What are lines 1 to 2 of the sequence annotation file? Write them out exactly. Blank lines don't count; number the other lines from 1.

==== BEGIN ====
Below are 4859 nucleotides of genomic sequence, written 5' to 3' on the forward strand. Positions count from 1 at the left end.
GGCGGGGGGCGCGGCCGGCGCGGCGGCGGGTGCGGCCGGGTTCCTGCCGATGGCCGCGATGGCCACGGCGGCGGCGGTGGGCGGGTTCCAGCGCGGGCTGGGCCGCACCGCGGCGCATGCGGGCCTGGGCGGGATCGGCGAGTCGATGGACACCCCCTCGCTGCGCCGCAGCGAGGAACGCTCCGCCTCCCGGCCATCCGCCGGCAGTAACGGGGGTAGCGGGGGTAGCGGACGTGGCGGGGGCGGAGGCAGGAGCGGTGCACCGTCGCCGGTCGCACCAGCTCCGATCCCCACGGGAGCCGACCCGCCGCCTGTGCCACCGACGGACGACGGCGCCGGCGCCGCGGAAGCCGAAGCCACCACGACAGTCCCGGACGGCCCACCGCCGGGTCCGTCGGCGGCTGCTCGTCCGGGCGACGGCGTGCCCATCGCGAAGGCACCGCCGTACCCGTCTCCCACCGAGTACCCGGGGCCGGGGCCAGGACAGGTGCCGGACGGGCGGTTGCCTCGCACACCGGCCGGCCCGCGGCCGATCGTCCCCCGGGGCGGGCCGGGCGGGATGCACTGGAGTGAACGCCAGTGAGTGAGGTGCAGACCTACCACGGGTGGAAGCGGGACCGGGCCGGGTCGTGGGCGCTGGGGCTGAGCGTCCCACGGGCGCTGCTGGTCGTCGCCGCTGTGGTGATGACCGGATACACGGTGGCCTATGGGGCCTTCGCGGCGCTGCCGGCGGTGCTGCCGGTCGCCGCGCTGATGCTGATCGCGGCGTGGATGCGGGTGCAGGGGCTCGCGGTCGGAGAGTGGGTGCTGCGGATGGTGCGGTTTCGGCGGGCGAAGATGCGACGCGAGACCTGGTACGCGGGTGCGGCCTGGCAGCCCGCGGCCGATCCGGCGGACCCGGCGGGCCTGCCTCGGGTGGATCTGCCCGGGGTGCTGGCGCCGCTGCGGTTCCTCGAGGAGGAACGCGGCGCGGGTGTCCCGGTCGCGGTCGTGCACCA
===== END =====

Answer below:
Below are 4859 nucleotides of genomic sequence, written 5' to 3' on the forward strand. Positions count from 1 at the left end.
GGCGGGGGGCGCGGCCGGCGCGGCGGCGGGTGCGGCCGGGTTCCTGCCGATGGCCGCGATGGCCACGGCGGCGGCGGTGGGCGGGTTCCAGCGCGGGCTGGGCCGCACCGCGGCGCATGCGGGCCTGGGCGGGATCGGCGAGTCGATGGACACCCCCTCGCTGCGCCGCAGCGAGGAACGCTCCGCCTCCCGGCCATCCGCCGGCAGTAACGGGGGTAGCGGGGGTAGCGGACGTGGCGGGGGCGGAGGCAGGAGCGGTGCACCGTCGCCGGTCGCACCAGCTCCGATCCCCACGGGAGCCGACCCGCCGCCTGTGCCACCGACGGACGACGGCGCCGGCGCCGCGGAAGCCGAAGCCACCACGACAGTCCCGGACGGCCCACCGCCGGGTCCGTCGGCGGCTGCTCGTCCGGGCGACGGCGTGCCCATCGCGAAGGCACCGCCGTACCCGTCTCCCACCGAGTACCCGGGGCCGGGGCCAGGACAGGTGCCGGACGGGCGGTTGCCTCGCACACCGGCCGGCCCGCGGCCGATCGTCCCCCGGGGCGGGCCGGGCGGGATGCACTGGAGTGAACGCCAGTGAGTGAGGTGCAGACCTACCACGGGTGGAAGCGGGACCGGGCCGGGTCGTGGGCGCTGGGGCTGAGCGTCCCACGGGCGCTGCTGGTCGTCGCCGCTGTGGTGATGACCGGATACACGGTGGCCTATGGGGCCTTCGCGGCGCTGCCGGCGGTGCTGCCGGTCGCCGCGCTGATGCTGATCGCGGCGTGGATGCGGGTGCAGGGGCTCGCGGTCGGAGAGTGGGTGCTGCGGATGGTGCGGTTTCGGCGGGCGAAGATGCGACGCGAGACCTGGTACGCGGGTGCGGCCTGGCAGCCCGCGGCCGATCCGGCGGACCCGGCGGGCCTGCCTCGGGTGGATCTGCCCGGGGTGCTGGCGCCGCTGCGGTTCCTCGAGGAGGAACGCGGCGCGGGTGTCCCGGTCGCGGTCGTGCACCA